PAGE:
I've always had a love-hate relationship with working out at the gym. To be fair, that's probably because I only know how to use 20% of the machines (aka the treadmill and the Stairmaster). As someone who thoroughly enjoys running, I'm always a little nervous before going to a workout class because I never know what to expect. I've tried so many new workouts, and nothing usually sticks, but incorporating strength training into my workout regimen has been a goal of mine, especially after I learned about all of its benefits.
Recently, I was fortunate enough to try the Max Effort Training (MET) workout with strength trainer and creator Thea Hughes. It's a mix of strength training and functional and dynamic movements. Hughes started MET to help her friends to feel as empowered in their bodies as they do in their careers.
"I've also struggled with working hard and not seeing results," Hughes tells me. "I've struggled with nutrition and understanding what to eat. I've struggled with not knowing how to put it all together without feeling overwhelmed. And so I created MET as an interactive, customized, educational program that isn't a quick fix or just a one-off workout class, but a framework that teaches people how. I also wanted to be able to introduce friends through movement. A workout requires you to be vulnerable, so once you've experienced something like that with others, you automatically share a bond. I love making new acquaintances feel like close friends."
What Happened During the Workout
We started off the workout by doing some stretches, calisthenics, and mobility movements to prevent any injuries before we started the actual strength training exercises. Our class was small and intimate, which was great because I tend to have trouble when I'm learning new movements, so I need all the TLC I can get from a trainer. Hughes introduced each workout by doing a quick demonstration for us, and then she had us choose a partner instructed us to stay at each station for two minutes before transitioning to the next station.
Hughes is big on calisthenics, and for good reason. Each movement in the workout is strategically planned to cater to your overall wellbeing. "The idea is basically 'mobility before stability before movement' as put by Michael Boyle," Hughes says. "Your warm-up should first mobilize a joint's range of motion followed by dynamic exercise prep—working through movement patterns that you'll be doing in the workout. Calisthenic exercises, meaning bodyweight, allow us to control the integrity of movement and joint alignment and introduce the idea of developing stability before we add external load (weights). This approach can also add to our sense of self-efficacy. Come time for the workout, you're already familiar with and confident in the movement patterns."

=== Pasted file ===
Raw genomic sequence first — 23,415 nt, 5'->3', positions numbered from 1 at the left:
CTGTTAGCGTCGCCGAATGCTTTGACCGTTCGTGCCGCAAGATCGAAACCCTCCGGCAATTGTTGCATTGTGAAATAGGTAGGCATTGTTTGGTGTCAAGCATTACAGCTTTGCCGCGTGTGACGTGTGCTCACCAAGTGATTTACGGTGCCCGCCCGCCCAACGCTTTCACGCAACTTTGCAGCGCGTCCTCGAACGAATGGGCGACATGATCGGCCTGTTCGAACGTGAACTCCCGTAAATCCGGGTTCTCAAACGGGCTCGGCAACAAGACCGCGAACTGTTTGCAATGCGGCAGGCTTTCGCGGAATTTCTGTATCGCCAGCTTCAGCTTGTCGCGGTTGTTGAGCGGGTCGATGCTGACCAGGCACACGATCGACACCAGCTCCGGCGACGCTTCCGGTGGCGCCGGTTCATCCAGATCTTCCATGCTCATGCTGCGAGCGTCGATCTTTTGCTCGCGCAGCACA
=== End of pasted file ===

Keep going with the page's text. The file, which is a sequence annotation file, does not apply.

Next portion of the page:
Each station incorporated weights, which normally freak me out, but shockingly, this workout was fun. We did a mix of lateral lunges, chest presses, hip thrusts, plank holds, and kettlebell squats. If someone told me a few years ago that I would like doing chest presses, I would have laughed, but during the class, I actually enjoyed the movements. I felt so accomplished as I finished each station.
Hughes sees a big connection between strength training and an increase in confidence. "Strength training is really so important to maintaining and improving bone density, especially as we age and especially for women," she says. "The slower, controlled nature of strength training is also a fantastic way to decrease cortisol (i.e. our stress hormone), providing us with more energy, better digestion, and improved sleep while increasing lean muscle mass, providing muscle tone and definition, and reducing injuries. Most importantly, I love the sense of self-efficacy strength training provides—the 'Wow, I just did that!' feeling. There are few things that compare to building mastery of your body—controlling how it moves, how it feels, and also knowing how to listen to what it needs."
Typically, if I tried these movements on my own at the gym, I would have difficulty determining if my form was correct. But Hughes was there to guide me through every workout to make sure I was doing the movements efficiently. Her guidance gave me the confidence to continue and helped me keep good form throughout the movement. By the time she announced that the class was over, I was shocked at how quickly it had gone by. The workout movements were split up in a way that makes you feel like barely a minute has passed before you move on to the next.
What I Thought About the Class
MET made me realize that it's not about how long you work out but the movements that you're doing and how to get the most out of those key movements. I'm no longer going to torture myself with workouts that I hate. Instead, I've learned that strength training can be fun, especially when you have an amazing trainer like Hughes.
"My goal is for people to have learned how to feel stronger in their bodies," Hughes says, "building confidence in how they approach a workout, the weight room, or other movement practices. Specifically, I want people to have increased proprioceptive awareness—learning how an exercise should feel, what it activates, and how to modify it—so they walk away feeling accomplished and looking forward to the next one."
If you want to feel confident and empowered with MET, book a workout session with Hughes asap!
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